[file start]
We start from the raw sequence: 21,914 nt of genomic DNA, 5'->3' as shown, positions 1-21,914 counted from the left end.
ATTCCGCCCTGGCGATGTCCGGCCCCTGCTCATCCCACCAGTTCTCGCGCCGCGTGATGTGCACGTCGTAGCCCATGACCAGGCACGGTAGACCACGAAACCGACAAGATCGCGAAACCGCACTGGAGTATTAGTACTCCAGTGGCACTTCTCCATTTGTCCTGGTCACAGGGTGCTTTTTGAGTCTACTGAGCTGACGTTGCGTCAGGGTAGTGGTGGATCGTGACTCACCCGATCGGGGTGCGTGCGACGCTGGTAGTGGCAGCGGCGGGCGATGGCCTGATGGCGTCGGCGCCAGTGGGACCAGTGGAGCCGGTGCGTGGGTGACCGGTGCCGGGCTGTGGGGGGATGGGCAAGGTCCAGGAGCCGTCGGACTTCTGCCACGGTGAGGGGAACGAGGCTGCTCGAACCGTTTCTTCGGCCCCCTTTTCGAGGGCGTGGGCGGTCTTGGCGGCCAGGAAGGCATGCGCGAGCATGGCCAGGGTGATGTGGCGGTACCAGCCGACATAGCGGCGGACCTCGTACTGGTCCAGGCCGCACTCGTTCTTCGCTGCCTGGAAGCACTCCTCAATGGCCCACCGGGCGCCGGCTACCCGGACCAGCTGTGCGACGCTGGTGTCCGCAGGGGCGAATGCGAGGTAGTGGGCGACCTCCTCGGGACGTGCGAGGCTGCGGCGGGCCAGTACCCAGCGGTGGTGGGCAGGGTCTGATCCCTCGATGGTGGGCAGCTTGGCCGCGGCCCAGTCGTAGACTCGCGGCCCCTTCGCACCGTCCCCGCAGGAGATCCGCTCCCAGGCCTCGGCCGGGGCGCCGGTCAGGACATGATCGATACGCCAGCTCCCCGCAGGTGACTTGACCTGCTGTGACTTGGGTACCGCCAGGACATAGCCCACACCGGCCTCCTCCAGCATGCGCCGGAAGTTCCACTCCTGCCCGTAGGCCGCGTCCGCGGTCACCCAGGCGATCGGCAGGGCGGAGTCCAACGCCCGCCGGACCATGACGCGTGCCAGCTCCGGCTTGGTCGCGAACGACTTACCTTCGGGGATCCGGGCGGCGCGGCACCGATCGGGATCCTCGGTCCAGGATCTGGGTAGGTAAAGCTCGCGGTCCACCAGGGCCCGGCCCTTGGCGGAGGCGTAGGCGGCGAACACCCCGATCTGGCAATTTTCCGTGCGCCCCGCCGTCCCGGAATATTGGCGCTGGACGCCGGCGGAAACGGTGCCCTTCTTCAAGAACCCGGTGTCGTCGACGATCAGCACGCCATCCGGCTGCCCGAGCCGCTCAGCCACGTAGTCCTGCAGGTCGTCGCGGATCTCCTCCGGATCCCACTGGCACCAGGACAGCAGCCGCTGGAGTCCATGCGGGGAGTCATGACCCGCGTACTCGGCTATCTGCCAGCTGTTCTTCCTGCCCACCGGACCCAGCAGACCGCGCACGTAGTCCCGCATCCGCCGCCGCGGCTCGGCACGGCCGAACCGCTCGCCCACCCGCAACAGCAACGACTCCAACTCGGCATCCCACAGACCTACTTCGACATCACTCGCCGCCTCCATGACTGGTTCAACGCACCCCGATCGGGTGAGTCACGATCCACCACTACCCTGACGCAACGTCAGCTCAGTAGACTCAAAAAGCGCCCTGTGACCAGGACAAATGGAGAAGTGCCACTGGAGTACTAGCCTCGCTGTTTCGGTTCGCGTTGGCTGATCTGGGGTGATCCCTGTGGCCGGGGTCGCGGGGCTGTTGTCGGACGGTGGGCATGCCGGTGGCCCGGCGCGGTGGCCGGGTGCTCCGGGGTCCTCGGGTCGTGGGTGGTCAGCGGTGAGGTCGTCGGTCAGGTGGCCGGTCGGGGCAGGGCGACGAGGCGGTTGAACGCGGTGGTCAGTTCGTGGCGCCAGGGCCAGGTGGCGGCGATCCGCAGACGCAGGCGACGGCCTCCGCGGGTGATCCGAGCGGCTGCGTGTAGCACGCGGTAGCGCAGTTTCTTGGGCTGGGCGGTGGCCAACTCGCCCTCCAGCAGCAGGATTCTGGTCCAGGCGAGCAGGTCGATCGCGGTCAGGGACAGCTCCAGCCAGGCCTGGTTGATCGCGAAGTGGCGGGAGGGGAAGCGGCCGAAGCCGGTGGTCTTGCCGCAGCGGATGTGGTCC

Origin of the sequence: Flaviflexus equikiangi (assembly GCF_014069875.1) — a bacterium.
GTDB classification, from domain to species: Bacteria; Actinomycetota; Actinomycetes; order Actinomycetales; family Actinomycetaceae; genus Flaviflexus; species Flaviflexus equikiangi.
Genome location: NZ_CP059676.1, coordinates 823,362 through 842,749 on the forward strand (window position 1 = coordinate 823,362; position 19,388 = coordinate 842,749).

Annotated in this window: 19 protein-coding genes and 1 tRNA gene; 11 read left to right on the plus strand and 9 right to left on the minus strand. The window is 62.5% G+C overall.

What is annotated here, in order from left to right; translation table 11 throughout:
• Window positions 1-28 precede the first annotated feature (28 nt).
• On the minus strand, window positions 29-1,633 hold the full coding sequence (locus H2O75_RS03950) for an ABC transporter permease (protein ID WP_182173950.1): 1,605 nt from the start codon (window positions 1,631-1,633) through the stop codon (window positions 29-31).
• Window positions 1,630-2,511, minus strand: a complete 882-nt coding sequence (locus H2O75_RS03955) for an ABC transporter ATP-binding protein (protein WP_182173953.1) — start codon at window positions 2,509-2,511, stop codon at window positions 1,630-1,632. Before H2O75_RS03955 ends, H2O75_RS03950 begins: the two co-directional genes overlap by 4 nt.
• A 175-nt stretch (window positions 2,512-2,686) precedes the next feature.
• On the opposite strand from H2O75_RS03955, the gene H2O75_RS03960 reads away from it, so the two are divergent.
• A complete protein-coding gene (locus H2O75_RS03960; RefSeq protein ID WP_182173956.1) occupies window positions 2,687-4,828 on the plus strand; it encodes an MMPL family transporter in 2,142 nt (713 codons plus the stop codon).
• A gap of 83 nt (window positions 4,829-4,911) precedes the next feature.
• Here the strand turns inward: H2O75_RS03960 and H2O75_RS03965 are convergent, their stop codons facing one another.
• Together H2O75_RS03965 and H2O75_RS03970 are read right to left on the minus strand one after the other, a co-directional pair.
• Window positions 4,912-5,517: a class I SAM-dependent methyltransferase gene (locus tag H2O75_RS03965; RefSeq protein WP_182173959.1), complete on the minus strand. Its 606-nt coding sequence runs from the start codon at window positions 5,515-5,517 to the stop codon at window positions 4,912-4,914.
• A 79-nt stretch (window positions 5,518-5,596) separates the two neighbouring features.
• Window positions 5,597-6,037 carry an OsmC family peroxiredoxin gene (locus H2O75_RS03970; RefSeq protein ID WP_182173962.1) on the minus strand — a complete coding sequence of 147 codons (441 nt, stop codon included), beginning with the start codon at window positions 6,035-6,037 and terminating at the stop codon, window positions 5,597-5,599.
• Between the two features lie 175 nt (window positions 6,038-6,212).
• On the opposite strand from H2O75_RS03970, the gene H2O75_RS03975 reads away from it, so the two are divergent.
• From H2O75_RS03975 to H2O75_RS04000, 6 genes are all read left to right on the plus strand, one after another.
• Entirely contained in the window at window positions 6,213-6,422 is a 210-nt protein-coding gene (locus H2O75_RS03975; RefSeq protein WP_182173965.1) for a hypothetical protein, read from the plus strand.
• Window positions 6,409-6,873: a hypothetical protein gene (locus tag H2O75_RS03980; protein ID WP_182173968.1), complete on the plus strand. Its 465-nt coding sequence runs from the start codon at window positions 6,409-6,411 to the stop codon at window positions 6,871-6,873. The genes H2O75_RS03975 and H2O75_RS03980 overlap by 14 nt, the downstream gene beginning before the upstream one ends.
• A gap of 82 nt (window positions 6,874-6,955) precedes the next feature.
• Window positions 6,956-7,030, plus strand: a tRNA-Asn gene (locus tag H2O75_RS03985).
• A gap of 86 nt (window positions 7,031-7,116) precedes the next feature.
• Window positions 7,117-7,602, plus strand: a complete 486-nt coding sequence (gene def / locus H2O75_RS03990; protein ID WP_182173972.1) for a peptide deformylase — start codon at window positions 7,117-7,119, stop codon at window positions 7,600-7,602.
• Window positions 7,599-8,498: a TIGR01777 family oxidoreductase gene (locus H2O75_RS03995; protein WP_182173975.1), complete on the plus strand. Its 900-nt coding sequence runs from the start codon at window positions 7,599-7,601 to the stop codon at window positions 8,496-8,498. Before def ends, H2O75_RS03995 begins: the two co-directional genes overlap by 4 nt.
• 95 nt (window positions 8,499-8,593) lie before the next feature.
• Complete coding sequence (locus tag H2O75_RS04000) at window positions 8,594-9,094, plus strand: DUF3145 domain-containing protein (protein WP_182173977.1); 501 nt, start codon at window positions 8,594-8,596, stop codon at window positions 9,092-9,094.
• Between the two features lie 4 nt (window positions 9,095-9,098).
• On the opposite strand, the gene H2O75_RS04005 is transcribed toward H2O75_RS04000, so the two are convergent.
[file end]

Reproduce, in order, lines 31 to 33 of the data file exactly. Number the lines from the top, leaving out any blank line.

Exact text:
• Complete coding sequence (locus tag H2O75_RS04000) at window positions 8,594-9,094, plus strand: DUF3145 domain-containing protein (protein WP_182173977.1); 501 nt, start codon at window positions 8,594-8,596, stop codon at window positions 9,092-9,094.
• Between the two features lie 4 nt (window positions 9,095-9,098).
• On the opposite strand, the gene H2O75_RS04005 is transcribed toward H2O75_RS04000, so the two are convergent.